After Zhengyang Gate one arrives at Qianmen Street, today a pedestrian street. When I last walked down the street in 2005, it was still opened to traffic and lined by somewhat rundown buildings. Everything looked so new and fresh now. It in fact felt almost like a modern shopping street in any Chinese city except with more historical(ish) architecture.
I decided to leave central Beijing for a day and chose to visit the Ming Tombs. There is a group of thirteen mausolea clustered around the basin south of Tianshou Mountain in the northwest of central Beijing where the bodies of thirteen Ming emperors, and their consorts, were interred.
Three of these mausolea are open to visitors but I chose to visit only Dingling and Changling out of time constraints. In any case, all the Ming tombs have more or less the same layout with the same buildings and architecture.
Dingling is Emperor Wanli’s tomb. This is the only Ming tomb to have been excavated and also the only one to have been excavated while fully intact since the founding of the People’s Republic of China. For tourists, of all the Ming tombs, only the underground chambers of this one can be visited.
Wanli is not the only person to be buried in Dingling. With him are his Empress Xiaoduanxian and, the mother of Wanli’s successor, Empress Dowager Xiaojing. Traditionally, only the empress got to be buried next to the emperor. Xiaojing was never an empress during Wanli’s lifetime. However she was fortunate that her son became emperor and was made empress dowager by her son. That gave her almost the same status as a former empress and the right to be buried next to her husband.
According to some sources, building Dingling cost over 8 million taels of silver, about the same as the amount of tax income collected by the then government in two years. Ming China might have been filthy rich, but this is downright ridiculous. Fancy spending all of that money to house a couple of dead persons.
Visiting Changling was an obvious choice for me. For here lies Emperor Yongle, one of the superstars of Chinese history. He usurped the throne from his own nephew, moved the capital of the Ming Empire to Beijing, built the Forbidden City and sent Zheng He on his sea voyages.
Changling is the first and biggest of all the thirteen Ming tombs in the area. It is renowned for the massive Ling’en Hall which was where sacrificial ceremonies were conducted in honour of the deceased emperor and his empress. Today the hall houses a small exhibition of artefacts from the mausoleum.
No tomb of an important person in ancient China was considered complete without a spirit way leading to it. Obviously the Ming tombs have a spirit way although all thirteen share a single seven-kilometre one which was originally built for Changling. The typical spirit way is lined by statutes of civilian and military officials and animals both real and mythical.
In ancient times, the statues of the spirit way would have seen solemn and grandiose processions. Nowadays they only see people taking leisurely strolls past them in the park-like place. I really did enjoy my stroll there that beautiful spring afternoon.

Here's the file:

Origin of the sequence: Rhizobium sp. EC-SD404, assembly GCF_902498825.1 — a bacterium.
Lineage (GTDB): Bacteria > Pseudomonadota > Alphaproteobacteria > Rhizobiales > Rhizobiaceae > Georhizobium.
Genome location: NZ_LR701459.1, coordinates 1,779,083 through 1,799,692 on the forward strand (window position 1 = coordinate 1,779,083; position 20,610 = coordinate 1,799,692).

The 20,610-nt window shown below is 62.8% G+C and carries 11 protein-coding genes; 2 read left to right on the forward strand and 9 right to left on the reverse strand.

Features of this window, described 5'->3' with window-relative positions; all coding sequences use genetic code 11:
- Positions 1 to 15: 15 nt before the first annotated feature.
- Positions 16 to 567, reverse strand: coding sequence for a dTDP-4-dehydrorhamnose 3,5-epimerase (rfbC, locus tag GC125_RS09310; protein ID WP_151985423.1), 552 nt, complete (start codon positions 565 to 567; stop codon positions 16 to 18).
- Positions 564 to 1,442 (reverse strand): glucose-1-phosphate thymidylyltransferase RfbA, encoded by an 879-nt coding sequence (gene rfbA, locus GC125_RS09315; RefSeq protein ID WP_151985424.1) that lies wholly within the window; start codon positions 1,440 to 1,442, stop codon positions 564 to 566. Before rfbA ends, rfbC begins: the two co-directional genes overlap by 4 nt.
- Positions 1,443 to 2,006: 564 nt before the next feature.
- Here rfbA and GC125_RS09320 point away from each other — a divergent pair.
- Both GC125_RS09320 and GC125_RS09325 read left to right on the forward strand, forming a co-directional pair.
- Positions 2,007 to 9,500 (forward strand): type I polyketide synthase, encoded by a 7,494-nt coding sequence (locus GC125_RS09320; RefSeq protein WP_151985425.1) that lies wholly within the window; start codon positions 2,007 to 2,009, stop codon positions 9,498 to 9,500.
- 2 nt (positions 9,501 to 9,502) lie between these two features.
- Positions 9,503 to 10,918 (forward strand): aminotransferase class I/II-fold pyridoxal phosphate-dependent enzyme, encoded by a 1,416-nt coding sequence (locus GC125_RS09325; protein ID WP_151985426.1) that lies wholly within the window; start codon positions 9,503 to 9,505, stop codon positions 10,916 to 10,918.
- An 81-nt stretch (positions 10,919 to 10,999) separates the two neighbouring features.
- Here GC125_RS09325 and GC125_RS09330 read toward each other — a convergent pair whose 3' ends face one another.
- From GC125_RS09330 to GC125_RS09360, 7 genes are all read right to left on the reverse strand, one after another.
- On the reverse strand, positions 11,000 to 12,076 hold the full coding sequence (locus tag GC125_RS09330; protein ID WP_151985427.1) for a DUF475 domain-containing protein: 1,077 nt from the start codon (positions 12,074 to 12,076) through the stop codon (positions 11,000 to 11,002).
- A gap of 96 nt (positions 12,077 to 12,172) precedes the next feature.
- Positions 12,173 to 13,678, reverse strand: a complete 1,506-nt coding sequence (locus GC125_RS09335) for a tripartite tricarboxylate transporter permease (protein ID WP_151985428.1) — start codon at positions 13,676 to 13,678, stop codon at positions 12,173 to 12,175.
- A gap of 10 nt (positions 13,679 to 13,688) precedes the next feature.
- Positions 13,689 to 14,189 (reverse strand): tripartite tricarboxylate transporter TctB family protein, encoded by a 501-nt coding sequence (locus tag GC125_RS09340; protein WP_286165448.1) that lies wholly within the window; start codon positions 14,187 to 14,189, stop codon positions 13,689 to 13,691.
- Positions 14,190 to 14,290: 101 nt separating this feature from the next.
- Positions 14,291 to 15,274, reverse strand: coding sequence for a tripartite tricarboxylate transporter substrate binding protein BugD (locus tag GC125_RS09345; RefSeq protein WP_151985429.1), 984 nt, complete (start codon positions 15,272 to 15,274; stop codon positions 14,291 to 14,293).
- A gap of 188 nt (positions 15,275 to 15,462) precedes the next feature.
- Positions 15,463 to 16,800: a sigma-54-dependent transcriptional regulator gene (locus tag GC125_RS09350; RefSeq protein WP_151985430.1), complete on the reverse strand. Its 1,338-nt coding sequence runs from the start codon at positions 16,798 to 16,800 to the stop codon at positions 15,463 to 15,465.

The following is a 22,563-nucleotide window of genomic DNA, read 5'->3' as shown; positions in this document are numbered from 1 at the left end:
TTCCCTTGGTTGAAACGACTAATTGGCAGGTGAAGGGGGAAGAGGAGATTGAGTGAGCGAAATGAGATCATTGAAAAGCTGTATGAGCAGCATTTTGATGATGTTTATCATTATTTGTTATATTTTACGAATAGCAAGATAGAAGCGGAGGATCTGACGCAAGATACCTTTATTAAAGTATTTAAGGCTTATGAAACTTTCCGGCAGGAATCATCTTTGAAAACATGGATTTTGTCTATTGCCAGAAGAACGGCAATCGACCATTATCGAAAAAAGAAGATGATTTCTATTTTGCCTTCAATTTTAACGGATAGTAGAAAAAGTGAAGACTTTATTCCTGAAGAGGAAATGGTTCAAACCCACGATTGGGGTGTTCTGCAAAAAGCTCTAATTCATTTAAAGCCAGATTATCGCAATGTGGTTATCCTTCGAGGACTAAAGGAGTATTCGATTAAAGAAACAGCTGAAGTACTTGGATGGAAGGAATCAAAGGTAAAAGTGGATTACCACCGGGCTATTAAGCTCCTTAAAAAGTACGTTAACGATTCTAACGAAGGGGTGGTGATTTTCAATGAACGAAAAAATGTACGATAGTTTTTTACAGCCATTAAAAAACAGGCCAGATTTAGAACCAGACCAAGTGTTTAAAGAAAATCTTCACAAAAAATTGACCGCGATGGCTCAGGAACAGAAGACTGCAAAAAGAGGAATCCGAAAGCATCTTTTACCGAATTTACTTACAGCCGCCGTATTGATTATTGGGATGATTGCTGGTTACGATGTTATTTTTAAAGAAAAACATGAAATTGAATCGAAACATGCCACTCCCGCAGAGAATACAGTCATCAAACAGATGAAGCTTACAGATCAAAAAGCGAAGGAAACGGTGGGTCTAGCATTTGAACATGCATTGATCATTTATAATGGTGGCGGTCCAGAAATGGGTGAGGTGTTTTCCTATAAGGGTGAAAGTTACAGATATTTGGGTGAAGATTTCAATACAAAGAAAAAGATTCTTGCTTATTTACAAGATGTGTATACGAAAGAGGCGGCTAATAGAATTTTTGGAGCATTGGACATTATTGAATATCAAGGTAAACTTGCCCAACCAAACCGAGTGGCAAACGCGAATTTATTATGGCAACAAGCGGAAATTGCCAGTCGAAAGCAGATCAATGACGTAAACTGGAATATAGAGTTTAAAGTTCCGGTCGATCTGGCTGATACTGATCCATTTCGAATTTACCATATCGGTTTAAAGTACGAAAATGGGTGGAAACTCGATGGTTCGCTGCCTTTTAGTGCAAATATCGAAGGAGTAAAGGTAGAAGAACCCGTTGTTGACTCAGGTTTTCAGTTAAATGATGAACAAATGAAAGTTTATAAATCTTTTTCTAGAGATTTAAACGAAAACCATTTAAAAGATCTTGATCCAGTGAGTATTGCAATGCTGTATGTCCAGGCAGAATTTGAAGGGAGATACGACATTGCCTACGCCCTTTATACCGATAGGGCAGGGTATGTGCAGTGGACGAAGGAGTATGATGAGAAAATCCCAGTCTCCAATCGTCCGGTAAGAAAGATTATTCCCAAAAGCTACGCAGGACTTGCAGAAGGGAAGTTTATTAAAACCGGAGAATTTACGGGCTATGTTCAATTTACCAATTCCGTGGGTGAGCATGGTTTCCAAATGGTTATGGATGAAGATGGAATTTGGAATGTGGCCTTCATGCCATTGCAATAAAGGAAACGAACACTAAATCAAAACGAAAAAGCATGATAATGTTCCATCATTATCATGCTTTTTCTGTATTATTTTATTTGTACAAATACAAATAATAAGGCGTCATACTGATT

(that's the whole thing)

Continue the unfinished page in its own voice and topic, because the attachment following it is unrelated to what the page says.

Modern Beijing, if not all of modern China, is probably best represented for me by the Beijing National Stadium, also known as the Bird’s Nest. This was the ballroom where China’s coming out party was held. And even after so many years, with the world preparing for the second Olympic Games after the 2008 one, the stadium still attracted many visitors.
The Bird’s Nest will apparently be used again in the 2022 Winter Olympics.
When I started on this visit I had the expectation that it would be a continuation of the previous visit. Little did I know that it would be more of a reacquaintance. I had to try to understand the city all over again. Beijing is quite a different city from the one ten years ago. Then it was more a combination of classical Chinese with subtle stalinist overtones. Ten years later it was more a combination of classical Chinese with strong capitalist overtones.
Another issue I had, as with other very historical cities, is that one never knows when one has “finished” seeing them. But after a total of eight days from two visits I am not sure that I have obtained a sufficient grasp of the city. I think this is made worse by the fact that I am ethnic Chinese myself and although I am not a Chinese national so much of China’s history and culture still have at least some sort of relevance to me. Everywhere I go there seems to be something that hints of something else and then I am left feeling like I have only scratched the surface.
Nevertheless, what is comforting for me is the fact that Beijing’s rapid development has not obliterated the old and beautiful entirely. I do hope that the city remains that way in spite of the rush to fulfil the Chinese dream.
But no, I am not sure that Beijing is beckoning me back a third time. China is huge and so extremely diverse in culture even if it is all considered Chinese. To say that the Chinese are culturally homogenous will be akin to saying that the Europeans are culturally homogenous. There has got to be other pieces of the Chinese puzzle that lies in other Chinese cities. There is only so much time for one city in a lifetime.